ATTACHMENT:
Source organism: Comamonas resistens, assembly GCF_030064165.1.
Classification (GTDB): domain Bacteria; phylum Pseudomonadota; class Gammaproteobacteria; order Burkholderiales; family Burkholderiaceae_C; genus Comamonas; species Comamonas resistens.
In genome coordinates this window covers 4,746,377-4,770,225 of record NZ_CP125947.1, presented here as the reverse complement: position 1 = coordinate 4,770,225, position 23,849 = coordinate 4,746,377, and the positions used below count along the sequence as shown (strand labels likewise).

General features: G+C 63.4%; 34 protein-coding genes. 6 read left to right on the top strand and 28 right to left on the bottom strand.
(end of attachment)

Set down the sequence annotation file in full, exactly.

Source organism: Comamonas resistens, assembly GCF_030064165.1.
Classification (GTDB): domain Bacteria; phylum Pseudomonadota; class Gammaproteobacteria; order Burkholderiales; family Burkholderiaceae_C; genus Comamonas; species Comamonas resistens.
In genome coordinates this window covers 4,746,377-4,770,225 of record NZ_CP125947.1, presented here as the reverse complement: position 1 = coordinate 4,770,225, position 23,849 = coordinate 4,746,377, and the positions used below count along the sequence as shown (strand labels likewise).

General features: G+C 63.4%; 34 protein-coding genes. 6 read left to right on the top strand and 28 right to left on the bottom strand.